Fatigue limits the ability of our brain to think clearly, make accurate judgments, be creative, and plan effectively. People experiencing fatigue are more likely to express negative attitudes and are more prone to anger and depression. Fatigue increases your risk of accidents and mistakes and decreases your level of efficiency.
Facts of Factory Workers
During World War II, the British sped up the production of war materials. Factories went to a 74-hour workweek. However, because they were not properly rested, the factory workers’ morale fell and accidents increased. Records reveal they actually worked only 66 hours per week.
The factory owners decided to reduce work hours to 48 hours a week with a mandatory one-day rest weekly. To their surprise, production went up 15 percent even though they worked fewer hours. Furthermore, morale improved, absenteeism dropped, spoiled work decreased, and there were fewer accidents. Regular rest and eliminating fatigue made the difference.
Weekly Relief from Fatigue
Some professional sports have a number of time-outs during the game so players can regroup and plan a new game strategy. In like manner, we all need to regularly take a break, regain our focus, and revise our life strategies. The time-out can be short periods during the day, an annual vacation, or one day weekly for reflection. The rhythmic pattern of resting one day a week is an ancient idea. The Sabbath was God’s gift to the human race to preserve life and promote spiritual, mental, physical, and emotional health.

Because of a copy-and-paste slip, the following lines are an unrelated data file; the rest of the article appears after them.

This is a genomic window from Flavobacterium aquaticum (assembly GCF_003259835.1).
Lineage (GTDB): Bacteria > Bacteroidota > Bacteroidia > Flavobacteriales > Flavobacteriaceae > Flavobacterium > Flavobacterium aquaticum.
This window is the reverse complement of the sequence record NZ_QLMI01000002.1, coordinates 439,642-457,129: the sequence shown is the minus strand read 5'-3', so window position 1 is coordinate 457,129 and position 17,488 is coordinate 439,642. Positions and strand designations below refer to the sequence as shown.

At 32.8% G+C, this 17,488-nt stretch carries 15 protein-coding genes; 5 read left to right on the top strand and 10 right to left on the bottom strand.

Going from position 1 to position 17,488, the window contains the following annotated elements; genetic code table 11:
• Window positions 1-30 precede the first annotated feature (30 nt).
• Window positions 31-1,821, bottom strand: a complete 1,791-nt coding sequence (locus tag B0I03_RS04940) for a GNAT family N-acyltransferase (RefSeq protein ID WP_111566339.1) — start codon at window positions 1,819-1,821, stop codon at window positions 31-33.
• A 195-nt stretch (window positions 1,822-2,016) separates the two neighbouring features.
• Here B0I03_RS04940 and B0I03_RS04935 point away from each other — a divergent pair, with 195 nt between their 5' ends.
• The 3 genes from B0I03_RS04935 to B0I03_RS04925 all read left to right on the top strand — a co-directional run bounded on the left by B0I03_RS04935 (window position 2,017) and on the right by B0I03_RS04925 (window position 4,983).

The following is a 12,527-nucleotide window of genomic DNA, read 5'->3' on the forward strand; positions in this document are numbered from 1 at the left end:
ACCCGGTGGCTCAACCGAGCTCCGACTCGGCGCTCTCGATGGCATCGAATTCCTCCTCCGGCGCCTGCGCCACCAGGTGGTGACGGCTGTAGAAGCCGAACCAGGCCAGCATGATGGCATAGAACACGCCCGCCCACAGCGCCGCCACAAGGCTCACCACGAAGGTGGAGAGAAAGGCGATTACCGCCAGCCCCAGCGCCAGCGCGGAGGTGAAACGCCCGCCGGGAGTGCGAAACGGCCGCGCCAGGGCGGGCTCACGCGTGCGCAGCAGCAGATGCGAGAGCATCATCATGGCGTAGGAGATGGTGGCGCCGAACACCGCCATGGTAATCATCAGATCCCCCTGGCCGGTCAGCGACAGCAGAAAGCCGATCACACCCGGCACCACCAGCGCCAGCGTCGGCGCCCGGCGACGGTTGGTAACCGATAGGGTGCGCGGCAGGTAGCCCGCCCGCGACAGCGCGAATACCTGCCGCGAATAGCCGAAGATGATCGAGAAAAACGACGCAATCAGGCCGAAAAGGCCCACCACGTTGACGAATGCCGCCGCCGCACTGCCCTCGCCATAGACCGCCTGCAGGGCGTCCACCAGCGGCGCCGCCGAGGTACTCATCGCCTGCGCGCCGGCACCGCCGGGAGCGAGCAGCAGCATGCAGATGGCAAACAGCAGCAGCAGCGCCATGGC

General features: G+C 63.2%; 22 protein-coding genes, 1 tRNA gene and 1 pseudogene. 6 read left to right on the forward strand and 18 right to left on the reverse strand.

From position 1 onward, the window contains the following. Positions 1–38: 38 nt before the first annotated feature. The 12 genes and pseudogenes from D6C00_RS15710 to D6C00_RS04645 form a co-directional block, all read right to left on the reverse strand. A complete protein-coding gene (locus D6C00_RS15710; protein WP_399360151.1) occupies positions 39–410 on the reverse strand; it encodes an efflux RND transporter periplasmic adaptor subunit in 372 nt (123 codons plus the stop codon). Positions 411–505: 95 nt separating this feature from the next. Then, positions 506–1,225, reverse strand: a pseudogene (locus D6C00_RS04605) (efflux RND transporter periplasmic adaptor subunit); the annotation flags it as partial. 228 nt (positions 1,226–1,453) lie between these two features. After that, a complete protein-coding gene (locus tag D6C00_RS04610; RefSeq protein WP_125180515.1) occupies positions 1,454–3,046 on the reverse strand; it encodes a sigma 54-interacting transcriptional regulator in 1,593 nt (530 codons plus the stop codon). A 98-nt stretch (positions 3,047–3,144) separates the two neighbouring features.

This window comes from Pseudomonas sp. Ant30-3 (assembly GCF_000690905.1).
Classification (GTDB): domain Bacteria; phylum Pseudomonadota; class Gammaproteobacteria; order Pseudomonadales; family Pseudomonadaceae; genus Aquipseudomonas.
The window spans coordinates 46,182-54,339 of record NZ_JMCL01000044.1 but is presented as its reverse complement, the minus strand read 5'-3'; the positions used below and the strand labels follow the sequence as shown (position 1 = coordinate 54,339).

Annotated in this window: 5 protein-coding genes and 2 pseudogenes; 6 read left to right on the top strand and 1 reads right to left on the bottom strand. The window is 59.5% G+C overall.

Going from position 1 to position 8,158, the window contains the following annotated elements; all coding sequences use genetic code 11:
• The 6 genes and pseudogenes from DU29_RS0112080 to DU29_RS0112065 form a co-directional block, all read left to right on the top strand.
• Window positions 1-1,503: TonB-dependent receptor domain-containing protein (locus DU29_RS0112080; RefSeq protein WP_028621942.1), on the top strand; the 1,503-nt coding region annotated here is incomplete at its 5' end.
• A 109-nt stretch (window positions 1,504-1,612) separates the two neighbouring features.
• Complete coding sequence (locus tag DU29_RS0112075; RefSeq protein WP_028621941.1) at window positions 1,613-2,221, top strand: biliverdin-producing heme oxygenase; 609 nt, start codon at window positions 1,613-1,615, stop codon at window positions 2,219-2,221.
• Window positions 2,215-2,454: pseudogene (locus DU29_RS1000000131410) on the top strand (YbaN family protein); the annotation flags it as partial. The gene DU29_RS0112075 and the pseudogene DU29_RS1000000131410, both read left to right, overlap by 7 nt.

A regular period of rest and relaxation ensures freshness and vitality. Periods of rest are actually essential to the health of the body and mind. In our stress-filled, busy lives we can easily get fatigued and really need some downtime. Christ recommended we regularly take a time-out (Mark 6:31). Those bearing heavy loads are invited to experience true rest by spending some quality time with Him (Matthew 11:28-30).
Winston J. Craig writes from Michigan.© 2002 - 2024, AnswersForMe.org. All rights reserved. Click here for content usage information.